The low-paid workers in one of the world’s richest cities who are often overlooked – until now
- Online platform Hong Kong Shifts tells the stories of people like cleaners and security guards vital to the city’s running to raise awareness and drive change
- So far focusing on born-and-bred Hongkongers or immigrants from China, the aim is to broaden coverage to others regardless of their ethnicity
Two lawyers have been working on an unusual brief in their spare time: to spotlight Hong Kong’s often overlooked, overworked and underpaid people who keep the territory ticking over.
They are the backbone of one of the world’s richest cities, but are practically invisible. Yet they receive their 15 minutes of fame – and applause – on an online platform called Hong Kong Shifts.
The project is the brainchild of former colleagues Maxime Vanhollebeke, 42, a Belgian who specialises in competition law, and Cynthia Cheng Chung-hsing, 30, who has branched out into graphic design while still working on ad hoc legal projects.
“We launched Hong Kong Shifts in July 2019, quite simply because we wanted to put a spotlight on people who are all too often taken for granted,” Vanhollebeke says.
The two lawyers work on the Hong Kong Shifts website in tandem, backing it up with posts on Facebook and Instagram. Vanhollebeke shoots the photos, while Cheng, who grew up in Hong Kong’s Happy Valley neighbourhood and has worked in Europe and the Middle East, does the interviews.
“Ultimately, we want the site to promote social inclusion and diversity by raising awareness, sparking debate and driving changes in the way our living and working environments are organised,” Cheng says.
Subjects are interviewed on a regular basis but to no rigid timetable. The bilingual text of each of their stories is headed by the person’s given name – which is provided with a poetic English translation – together with his or her daily working hours: 10 or more is not unusual. Every story is a short “Diary of a Nobody”, yet each is compelling for its ordinariness and the flashes of hope and optimism that shine through even the most workaday existence.
Hong Kong Shifts came into being after it struck Vanhollebeke that he had walked past the female security guard at his apartment block in Sheung Wan for several years and yet he knew nothing about her. Mei Fung (“Beautiful Phoenix”) responded cautiously to Cheng’s invitation to lunch at a cha chaan teng, or Hong Kong cafe, but after some initial hesitation her life story came tumbling out.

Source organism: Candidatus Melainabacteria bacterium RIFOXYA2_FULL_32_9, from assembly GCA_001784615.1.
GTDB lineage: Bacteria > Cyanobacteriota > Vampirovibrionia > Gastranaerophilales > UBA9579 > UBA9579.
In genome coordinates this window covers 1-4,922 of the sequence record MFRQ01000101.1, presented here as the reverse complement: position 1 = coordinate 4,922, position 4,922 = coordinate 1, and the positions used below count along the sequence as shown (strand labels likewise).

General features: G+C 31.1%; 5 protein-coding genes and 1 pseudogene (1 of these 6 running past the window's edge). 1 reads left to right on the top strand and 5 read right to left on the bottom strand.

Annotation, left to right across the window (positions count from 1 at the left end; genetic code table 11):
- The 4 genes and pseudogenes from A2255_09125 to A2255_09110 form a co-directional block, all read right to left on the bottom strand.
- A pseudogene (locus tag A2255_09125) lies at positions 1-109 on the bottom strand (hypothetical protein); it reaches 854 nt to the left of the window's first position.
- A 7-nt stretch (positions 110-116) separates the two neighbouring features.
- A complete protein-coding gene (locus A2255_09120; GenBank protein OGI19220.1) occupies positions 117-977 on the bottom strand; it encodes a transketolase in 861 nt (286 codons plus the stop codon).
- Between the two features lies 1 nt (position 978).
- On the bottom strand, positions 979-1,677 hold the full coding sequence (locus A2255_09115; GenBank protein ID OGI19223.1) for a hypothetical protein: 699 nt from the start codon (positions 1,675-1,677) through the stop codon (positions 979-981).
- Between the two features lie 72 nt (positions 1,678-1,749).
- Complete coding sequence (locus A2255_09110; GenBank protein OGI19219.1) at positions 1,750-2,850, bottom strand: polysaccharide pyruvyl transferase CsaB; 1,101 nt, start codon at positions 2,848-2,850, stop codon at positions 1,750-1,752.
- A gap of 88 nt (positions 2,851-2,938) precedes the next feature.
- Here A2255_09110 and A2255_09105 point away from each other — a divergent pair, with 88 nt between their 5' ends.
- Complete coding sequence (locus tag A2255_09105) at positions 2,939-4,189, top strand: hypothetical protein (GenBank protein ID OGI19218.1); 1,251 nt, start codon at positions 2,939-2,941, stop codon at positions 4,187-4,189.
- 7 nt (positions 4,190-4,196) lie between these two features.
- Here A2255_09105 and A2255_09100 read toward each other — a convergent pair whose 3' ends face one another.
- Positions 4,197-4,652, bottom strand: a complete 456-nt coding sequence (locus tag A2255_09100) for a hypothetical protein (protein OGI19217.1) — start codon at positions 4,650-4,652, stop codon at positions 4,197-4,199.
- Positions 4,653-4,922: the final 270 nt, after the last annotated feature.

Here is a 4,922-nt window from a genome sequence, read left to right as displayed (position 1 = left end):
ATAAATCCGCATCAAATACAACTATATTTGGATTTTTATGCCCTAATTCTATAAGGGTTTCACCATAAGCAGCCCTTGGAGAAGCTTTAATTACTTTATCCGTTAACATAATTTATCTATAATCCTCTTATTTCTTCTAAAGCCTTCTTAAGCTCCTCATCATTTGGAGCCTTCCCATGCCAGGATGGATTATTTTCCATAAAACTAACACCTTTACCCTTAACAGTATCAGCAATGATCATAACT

Born in Shanghai, she had barely known her sailor father because he was almost always at sea. Her family moved to Hong Kong while she was still a toddler. She had tried her hand at various trades – tailoring, an assistant in a department store – but eventually she settled down happily enough as a security guard (“though sometimes the residents yell at me”).
After learning Mei’s story, Vanhollebeke and Cheng started to cast their net further afield. Some interviewees, like the charity worker with the bright orange punk quiff, were too photogenic to pass up. Others, like the special needs kitchen assistant, were quiet icons of determination and optimism.
Hong Kong Shifts is an apt name for the project, reflecting both the term for a designated set of working hours and the desire for a shift in perspective.
“At first we picked subjects we knew in our own community, but later we would simply choose a neighbourhood and approach likely looking types and chat to them and then ask if we could take their picture,” Cheng says. “The main point is that you don’t really need to search – they’re everywhere, you just need to open your eyes.